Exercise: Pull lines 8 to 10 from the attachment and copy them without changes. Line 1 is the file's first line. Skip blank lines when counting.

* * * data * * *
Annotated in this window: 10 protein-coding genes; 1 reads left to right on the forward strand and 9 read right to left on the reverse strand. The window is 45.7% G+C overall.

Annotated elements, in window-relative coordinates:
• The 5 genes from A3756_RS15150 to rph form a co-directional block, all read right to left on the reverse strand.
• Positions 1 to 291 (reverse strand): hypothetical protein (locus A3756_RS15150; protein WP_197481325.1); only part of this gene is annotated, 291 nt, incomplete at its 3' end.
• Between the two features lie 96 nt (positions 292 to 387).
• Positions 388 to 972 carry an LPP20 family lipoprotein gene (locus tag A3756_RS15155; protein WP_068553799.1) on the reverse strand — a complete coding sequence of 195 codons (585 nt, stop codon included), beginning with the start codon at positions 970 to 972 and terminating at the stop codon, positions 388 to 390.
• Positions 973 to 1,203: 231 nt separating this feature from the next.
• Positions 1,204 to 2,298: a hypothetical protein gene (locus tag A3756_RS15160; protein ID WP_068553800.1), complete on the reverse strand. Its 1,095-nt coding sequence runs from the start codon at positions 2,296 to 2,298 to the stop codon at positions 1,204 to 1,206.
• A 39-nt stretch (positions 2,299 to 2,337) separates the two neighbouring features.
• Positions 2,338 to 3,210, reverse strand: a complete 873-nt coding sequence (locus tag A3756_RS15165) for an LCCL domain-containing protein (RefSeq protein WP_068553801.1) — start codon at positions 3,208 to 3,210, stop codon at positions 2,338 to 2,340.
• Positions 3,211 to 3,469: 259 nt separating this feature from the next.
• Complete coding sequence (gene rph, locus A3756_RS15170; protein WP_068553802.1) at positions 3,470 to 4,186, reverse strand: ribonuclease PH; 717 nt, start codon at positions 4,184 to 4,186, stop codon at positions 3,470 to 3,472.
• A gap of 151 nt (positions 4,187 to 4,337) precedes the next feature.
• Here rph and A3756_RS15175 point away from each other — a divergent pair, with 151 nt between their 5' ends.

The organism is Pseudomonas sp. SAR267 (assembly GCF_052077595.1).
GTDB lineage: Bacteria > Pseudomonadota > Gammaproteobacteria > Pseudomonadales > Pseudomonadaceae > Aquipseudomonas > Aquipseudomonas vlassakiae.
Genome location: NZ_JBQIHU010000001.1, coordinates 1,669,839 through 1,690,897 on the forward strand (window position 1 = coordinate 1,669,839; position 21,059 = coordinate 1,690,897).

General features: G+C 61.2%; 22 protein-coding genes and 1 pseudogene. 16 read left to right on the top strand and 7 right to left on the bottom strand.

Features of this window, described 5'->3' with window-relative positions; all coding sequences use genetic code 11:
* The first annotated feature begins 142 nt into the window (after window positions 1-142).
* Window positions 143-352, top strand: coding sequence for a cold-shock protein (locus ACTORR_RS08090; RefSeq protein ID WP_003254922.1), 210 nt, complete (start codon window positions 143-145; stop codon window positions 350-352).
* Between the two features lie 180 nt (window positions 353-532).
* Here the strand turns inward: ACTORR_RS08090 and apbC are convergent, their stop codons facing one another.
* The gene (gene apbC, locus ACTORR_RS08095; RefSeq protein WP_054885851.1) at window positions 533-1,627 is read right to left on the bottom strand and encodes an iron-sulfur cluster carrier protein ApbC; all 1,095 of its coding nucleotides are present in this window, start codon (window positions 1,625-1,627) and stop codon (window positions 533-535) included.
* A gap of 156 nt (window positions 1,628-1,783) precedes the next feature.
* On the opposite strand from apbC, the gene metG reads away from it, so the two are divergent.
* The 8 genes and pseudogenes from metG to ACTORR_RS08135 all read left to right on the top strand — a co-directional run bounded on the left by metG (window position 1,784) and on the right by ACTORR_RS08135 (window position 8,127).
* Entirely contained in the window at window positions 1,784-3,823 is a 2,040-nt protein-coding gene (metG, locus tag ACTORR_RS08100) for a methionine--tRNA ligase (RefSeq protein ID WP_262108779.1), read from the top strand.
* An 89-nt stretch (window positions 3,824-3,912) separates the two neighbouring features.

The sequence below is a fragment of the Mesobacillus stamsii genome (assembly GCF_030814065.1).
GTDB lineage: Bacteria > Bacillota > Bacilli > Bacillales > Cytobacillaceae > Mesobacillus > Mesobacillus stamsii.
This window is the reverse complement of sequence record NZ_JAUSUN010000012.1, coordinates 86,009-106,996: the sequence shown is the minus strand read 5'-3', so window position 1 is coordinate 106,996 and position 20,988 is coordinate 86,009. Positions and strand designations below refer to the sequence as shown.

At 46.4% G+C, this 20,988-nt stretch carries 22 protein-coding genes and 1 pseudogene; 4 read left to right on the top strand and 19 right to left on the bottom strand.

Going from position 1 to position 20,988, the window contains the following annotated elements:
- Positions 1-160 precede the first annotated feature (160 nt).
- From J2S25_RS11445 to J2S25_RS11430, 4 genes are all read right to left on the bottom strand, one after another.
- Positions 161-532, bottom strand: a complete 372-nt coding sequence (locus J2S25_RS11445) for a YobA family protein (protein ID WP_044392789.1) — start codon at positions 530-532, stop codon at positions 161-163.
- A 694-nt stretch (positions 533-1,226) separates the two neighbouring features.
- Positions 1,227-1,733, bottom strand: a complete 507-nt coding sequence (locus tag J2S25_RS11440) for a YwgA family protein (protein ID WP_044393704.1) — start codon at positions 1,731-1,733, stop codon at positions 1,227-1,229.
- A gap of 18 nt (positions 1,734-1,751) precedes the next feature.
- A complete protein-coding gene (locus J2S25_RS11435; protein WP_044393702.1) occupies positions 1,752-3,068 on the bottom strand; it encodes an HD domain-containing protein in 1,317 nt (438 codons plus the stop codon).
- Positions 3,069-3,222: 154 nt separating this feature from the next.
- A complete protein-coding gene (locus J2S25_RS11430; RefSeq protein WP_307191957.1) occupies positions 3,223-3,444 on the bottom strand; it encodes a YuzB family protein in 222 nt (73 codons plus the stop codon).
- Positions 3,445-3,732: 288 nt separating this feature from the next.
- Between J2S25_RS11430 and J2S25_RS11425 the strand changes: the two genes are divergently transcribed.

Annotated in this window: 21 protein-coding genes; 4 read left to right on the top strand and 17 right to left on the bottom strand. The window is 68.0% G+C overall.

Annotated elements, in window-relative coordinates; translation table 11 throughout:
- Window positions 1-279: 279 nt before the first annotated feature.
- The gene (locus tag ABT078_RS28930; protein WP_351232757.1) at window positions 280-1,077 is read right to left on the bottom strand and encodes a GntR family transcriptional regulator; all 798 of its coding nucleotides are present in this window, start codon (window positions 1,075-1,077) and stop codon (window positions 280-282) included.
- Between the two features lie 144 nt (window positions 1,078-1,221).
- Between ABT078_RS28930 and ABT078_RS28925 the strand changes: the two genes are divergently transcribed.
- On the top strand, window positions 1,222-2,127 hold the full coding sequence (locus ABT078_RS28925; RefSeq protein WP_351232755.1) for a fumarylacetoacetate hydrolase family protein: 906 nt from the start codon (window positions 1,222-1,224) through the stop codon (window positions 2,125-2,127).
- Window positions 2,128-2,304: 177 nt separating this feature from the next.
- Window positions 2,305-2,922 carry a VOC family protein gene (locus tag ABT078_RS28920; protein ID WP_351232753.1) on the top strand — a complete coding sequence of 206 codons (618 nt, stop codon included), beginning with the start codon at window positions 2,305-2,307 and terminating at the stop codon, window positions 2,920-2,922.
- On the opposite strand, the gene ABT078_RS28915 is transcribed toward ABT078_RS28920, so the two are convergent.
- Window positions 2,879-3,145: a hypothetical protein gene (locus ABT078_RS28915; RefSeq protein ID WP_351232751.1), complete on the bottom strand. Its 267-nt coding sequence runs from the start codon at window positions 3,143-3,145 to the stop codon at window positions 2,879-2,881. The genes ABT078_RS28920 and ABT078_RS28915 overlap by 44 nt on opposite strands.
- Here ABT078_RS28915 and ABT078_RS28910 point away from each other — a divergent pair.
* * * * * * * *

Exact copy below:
• Positions 1,204 to 2,298: a hypothetical protein gene (locus tag A3756_RS15160; protein ID WP_068553800.1), complete on the reverse strand. Its 1,095-nt coding sequence runs from the start codon at positions 2,296 to 2,298 to the stop codon at positions 1,204 to 1,206.
• A 39-nt stretch (positions 2,299 to 2,337) separates the two neighbouring features.
• Positions 2,338 to 3,210, reverse strand: a complete 873-nt coding sequence (locus tag A3756_RS15165) for an LCCL domain-containing protein (RefSeq protein WP_068553801.1) — start codon at positions 3,208 to 3,210, stop codon at positions 2,338 to 2,340.